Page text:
How is Qantas going to compete with Emirates on routes they both run?

3 replies

spinoza

Member since 01 Feb 2012

Total posts 218

How is Qantas going to compete with Emirates on routes they both run? Sorry to continue this discussion, I'm sure everyone is tired of it. But, my understanding is that they will both operating their own metal on routes such as Sydney-Dubai and Dubai-Heathrow. So apparently Qantas will get commissions even when the flight is Emirates operated, if the flight is booked via Qantas. However, my question is, in the long run, how can Qantas be competitive with Emirates?

The only long haul route I can find currently that both airlines operate is Sydney-Bangkok. At a glance, it looks like Qantas is about $200 more expensive for economy and $2000 more expensive for business class. Based on these economics, wouldn't it be sensible to prophesy that 3-5 years form now, Qantas will just give up flying any routes that Emirates covers?

chrisjrn

Member since 09 May 2011

Total posts 177

On SYD-BKK, Emirates fly 777s, with their ultra-crammed 3-4-3 economy layout (the plane's designed for 3-3-3, so they cram an extra seat in there).  Their flight SYD-BKK arrives at stupid-O'Clock (1:30am) – once you factor in immigration, that means you'll get into Bangkok at 3AM. Qantas, on the other hand, has a standard A330 layout (2-4-2), and the flight into BKK arrives at 7PM - much better.

In business class, both airlines use an angled lie-flat seats, but Emirates has a 2-3-2 layout (so there's a middle seat in there, which you might get, and that also annoys two of the aisle seats). Qantas has a 2-2-2 layout (no middle seat!). That makes a better business class service for Qantas as well.

So Qantas charges more for a better product – better seating in both Economy and Business; a better arrival time in Bangkok. That would probably justify the cost to anyone who knows their stuff.

When the QF-EK joint venture starts up, you can be pretty certain that their prices on routes covered by the joint venture will be coordinated, so you'll get pricing incentives based on the aircraft (i.e. is an Emirates route operated by a 777 rather than an A380) or timing (does this arrive in the evening, or in the middle of the night?).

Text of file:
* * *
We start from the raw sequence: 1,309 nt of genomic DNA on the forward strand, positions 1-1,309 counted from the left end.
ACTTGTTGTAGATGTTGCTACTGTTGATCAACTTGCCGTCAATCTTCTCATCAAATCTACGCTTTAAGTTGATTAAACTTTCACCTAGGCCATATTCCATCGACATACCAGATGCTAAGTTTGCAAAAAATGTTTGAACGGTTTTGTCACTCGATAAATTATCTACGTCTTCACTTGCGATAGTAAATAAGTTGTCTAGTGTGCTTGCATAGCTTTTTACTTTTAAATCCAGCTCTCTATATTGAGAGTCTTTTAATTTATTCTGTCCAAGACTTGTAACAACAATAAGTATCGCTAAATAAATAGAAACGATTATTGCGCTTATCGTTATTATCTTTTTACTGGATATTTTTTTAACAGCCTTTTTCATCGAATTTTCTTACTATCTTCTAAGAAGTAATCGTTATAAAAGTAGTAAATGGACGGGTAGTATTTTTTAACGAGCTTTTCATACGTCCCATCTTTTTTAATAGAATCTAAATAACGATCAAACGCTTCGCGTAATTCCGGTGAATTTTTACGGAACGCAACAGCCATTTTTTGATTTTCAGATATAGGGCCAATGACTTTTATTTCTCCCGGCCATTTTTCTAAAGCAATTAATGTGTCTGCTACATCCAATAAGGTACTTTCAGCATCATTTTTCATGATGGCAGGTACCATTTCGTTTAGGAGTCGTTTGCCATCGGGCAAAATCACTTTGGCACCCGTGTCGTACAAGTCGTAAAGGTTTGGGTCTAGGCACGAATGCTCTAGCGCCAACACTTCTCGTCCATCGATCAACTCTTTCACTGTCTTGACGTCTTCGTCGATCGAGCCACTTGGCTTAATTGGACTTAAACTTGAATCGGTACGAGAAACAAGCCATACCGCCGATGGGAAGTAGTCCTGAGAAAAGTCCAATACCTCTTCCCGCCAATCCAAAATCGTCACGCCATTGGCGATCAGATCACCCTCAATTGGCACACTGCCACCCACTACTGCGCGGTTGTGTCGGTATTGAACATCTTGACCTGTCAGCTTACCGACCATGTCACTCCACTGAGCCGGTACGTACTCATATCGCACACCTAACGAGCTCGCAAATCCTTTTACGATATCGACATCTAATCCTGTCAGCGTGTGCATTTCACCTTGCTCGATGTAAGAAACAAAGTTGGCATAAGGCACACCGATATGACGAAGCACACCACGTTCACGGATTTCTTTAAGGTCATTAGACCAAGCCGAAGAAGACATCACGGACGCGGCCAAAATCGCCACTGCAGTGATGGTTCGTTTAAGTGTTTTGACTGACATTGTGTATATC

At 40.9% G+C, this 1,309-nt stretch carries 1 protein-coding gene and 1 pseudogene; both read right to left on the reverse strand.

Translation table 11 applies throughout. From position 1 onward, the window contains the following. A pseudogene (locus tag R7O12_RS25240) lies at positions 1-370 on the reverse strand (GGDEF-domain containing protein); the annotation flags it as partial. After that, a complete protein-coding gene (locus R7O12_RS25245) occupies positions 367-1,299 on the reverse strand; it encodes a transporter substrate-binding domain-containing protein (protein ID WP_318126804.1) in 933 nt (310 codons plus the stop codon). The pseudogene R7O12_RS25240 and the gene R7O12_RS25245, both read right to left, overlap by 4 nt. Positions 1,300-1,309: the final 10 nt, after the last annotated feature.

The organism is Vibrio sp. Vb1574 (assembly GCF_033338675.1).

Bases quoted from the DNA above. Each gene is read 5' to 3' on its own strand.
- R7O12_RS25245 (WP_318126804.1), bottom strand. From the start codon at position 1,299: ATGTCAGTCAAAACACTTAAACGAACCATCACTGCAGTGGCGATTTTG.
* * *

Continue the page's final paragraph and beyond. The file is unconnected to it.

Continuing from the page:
You just can't determine these things on price alone.

TheRealBabushka

Member since 21 Apr 2012

Total posts 2,059

I think what you will see is that EK and QF flights will be priced pretty much the same. i.e. EK fares will go up and QF fares will go down marginally. That is generally what happens when competition is reduced. It will not be very pronounced (to ward against accusations of unfair competition by regulators) but prices would generally move upwards slowly year on year.

I use the BA/QF fare as a basis for this conclusion. There is no logic for BA fares ex SYD to be unnatarully high and QF fares to LHR ex SYD to be unnatrually low, if not for the JSA, which forces alignment of fares.

Now that EK and QF will be a price maker on the Australia/Europe trunk (on account of their scale), I wonder if there will be a general upward price increase across the board. I'm quite sure airlines like SQ/MH/CX would be pleased to see some breathing space as a result of this tie up.

Consequently I suspect China Southern would be the new "Emirates" (i.e. cheap, value for money fares) on the European trunk routes out of Australia.

 

spinoza

Member since 01 Feb 2012

Total posts 218

Interesting comments. Based on the prices I saw for Bangkok - Sydney I was extrapolating that Emirates' costs are significantly lower than Qantas (which ought to be the case since they have better operating margins). You are probably right about better seating and better times, but my guess is that when both airlines are running Sydney to London via Dubai, Emirates will be equal or better than Qantas on comfort, time, and still have lower costs.

So while the prices will be aligned, over time unless Qantas can bring their costs down to match Emirates', it will still be unsustainable. Whatever price they set, Emirates will make more money than Qantas. If the price rises too much and there is other competition, eventually they will just decide together it makes no sense for Qantas to be running any international routes at all.

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